Health Secretary Janette Garin said the 2016 budget for contraceptives was removed during the deliberations of the Senate and House bicameral conference committee.
"We really had it in our budget. Congress approved the proposed budget, but unfortunately, at the bicameral conference, we were informed the budget for contraceptives was removed," Garin said in a mix of English and Filipino during a media forum on Wednesday, January 6.
She told reporters that health officials only learned about the removal on Monday, January 4.
Republic Act 10354 or the RH law mandates the Department of Health (DOH) to procure, distribute to local government units (LGUs), and monitor the usage of family planning supplies for the whole country.
The 2016 budget for contraceptives supposedly amounts to around P1 billion ($21.24 million). The allocation is meant to purchase family planning commodities such as condoms, pills, and IUDs.
But now that it's no longer in the 2016 budget, Garin said the DOH plans to seek help from its health partners and donors so that the program can continue.
"It will affect our program a lot. Malaki ang epekto niya kasi ang daming nanay na dependent dun sa binibigay ng DOH (This has a huge effect since a lot of mothers depend on the supplies provided by the DOH)," Garin told reporters after the forum.
LGUs can also implement their own procurement, distribution, and monitoring program consistent with the provisions of the law and DOH guidelines.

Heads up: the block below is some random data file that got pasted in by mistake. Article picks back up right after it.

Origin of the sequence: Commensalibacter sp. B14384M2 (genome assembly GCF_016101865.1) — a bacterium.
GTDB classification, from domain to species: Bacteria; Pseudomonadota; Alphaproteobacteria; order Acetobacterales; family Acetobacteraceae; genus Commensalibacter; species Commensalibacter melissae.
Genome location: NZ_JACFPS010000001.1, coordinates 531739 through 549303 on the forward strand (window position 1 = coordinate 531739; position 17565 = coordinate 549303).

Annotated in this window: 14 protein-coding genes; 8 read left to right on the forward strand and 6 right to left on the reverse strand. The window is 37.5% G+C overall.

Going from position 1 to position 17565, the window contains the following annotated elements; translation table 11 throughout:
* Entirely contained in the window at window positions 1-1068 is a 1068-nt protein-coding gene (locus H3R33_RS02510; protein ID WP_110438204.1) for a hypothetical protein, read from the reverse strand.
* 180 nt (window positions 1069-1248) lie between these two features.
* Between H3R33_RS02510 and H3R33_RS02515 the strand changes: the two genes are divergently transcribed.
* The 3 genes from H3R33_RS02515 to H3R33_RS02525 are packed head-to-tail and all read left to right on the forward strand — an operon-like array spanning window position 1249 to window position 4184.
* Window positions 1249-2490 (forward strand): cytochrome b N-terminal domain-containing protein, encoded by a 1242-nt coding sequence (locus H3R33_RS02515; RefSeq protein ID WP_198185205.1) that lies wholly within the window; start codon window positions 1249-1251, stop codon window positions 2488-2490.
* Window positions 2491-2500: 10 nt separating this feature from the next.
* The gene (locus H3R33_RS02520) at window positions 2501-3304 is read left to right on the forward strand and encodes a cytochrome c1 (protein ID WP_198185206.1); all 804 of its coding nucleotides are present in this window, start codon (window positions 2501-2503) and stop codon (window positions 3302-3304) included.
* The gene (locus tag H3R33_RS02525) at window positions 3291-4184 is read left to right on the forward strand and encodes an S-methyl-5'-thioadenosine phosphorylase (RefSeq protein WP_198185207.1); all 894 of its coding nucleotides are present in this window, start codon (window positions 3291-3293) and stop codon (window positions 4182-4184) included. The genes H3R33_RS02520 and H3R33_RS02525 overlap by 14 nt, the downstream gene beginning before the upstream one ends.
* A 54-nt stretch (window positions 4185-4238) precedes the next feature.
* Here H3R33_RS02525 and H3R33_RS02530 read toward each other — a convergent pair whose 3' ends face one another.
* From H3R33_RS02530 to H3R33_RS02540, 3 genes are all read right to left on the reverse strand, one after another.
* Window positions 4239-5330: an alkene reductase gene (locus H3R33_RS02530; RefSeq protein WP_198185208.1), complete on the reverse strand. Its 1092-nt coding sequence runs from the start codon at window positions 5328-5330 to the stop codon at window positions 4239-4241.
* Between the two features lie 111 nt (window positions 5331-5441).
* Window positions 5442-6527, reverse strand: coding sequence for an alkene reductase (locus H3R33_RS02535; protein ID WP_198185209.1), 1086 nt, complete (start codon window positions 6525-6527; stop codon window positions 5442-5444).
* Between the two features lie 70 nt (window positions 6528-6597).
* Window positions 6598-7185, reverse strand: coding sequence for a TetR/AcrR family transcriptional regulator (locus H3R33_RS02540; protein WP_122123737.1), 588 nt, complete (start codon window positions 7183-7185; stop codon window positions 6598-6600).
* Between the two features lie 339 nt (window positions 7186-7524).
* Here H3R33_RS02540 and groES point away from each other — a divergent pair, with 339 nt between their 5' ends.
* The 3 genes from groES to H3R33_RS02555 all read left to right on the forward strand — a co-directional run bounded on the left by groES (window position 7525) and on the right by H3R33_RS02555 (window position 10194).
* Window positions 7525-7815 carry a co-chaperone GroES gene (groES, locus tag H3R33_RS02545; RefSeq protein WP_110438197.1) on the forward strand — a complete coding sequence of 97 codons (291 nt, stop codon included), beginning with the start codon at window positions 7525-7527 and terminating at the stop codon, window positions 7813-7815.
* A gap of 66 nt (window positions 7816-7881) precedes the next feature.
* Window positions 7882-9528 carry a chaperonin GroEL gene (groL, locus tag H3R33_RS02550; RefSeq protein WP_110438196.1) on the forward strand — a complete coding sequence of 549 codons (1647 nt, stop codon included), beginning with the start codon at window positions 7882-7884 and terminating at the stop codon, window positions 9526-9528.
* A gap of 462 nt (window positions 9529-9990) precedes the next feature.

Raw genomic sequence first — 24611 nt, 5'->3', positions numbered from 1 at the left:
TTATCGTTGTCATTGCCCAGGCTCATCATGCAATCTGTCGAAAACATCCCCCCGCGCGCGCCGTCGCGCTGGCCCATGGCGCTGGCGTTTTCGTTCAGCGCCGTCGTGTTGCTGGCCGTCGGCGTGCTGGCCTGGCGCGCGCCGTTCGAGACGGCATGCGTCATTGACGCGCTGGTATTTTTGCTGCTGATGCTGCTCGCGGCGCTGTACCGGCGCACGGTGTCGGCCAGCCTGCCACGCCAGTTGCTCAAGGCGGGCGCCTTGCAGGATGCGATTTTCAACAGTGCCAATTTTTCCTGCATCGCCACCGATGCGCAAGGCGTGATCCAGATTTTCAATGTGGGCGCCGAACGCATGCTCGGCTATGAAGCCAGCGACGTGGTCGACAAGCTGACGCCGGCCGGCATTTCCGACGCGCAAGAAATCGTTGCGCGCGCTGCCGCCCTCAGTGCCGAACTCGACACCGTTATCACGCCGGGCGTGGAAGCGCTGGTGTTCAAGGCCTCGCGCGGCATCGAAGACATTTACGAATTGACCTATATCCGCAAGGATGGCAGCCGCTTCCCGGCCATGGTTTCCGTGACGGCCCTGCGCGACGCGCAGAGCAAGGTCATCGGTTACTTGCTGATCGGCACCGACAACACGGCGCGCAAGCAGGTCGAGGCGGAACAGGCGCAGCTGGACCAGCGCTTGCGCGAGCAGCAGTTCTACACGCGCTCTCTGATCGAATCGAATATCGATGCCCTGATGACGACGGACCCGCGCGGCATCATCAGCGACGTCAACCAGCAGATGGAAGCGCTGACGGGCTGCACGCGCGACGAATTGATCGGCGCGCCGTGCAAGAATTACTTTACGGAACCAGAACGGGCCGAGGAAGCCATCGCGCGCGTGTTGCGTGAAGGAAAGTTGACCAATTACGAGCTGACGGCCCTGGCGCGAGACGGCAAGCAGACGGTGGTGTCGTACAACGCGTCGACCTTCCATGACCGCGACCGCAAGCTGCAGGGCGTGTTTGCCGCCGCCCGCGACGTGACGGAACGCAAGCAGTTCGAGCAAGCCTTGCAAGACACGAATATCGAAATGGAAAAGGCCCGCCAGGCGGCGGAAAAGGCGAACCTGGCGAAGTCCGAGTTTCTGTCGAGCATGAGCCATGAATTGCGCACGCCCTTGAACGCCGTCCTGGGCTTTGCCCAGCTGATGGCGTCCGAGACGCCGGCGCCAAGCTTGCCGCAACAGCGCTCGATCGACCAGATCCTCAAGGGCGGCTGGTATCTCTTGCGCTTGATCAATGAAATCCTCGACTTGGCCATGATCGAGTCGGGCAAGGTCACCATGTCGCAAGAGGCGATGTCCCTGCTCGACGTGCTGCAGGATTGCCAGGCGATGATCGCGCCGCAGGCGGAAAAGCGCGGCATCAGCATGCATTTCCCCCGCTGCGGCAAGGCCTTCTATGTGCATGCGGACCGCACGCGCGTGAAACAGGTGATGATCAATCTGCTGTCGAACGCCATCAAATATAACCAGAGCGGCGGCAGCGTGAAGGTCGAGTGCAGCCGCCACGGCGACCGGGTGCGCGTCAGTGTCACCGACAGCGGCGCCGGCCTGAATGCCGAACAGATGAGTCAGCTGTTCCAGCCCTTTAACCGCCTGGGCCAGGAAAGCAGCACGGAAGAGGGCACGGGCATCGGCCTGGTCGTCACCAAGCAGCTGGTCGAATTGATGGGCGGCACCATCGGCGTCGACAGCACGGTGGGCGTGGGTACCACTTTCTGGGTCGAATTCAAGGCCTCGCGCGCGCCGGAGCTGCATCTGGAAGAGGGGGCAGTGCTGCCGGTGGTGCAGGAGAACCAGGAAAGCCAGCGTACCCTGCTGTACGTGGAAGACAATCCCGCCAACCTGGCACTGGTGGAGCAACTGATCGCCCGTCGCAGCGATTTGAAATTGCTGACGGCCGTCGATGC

"We're not saying that family planning should be given to all. What we're saying is it should be given to those who need it and who cannot afford it," Garin said.
The health secretary urged both houses of Congress to "allow it for the 2017 budget." The DOH has a total budget of P122.63 billion ($2.61 billion) for 2016.
Garin also urged Filipino voters to ask candidates running in the 2016 elections about the RH law. (READ: 5 #GenderIssues to ask in 2016)
"There should be political will to implement reproductive health. Puwedeng tanungin iyan (They can ask candidates that)," she said.
As it is, the department is still coping with the temporary restraining order issued by the SC on the distribution and sale of implants in June 2015. Garin said implants, if not provided for free by government, will cost around P8,000 ($169.98) to P12,000 ($254.96) in the private sector. – Rappler.com
US$1 = P47.07
Jee is part of Rappler's Central Desk, handling most of the world, science, and environment stories on the site. She enjoys listening to podcasts and K-pop, watching Asian dramas, and running long distances. She hopes to visit Israel someday to retrace the steps of her Savior.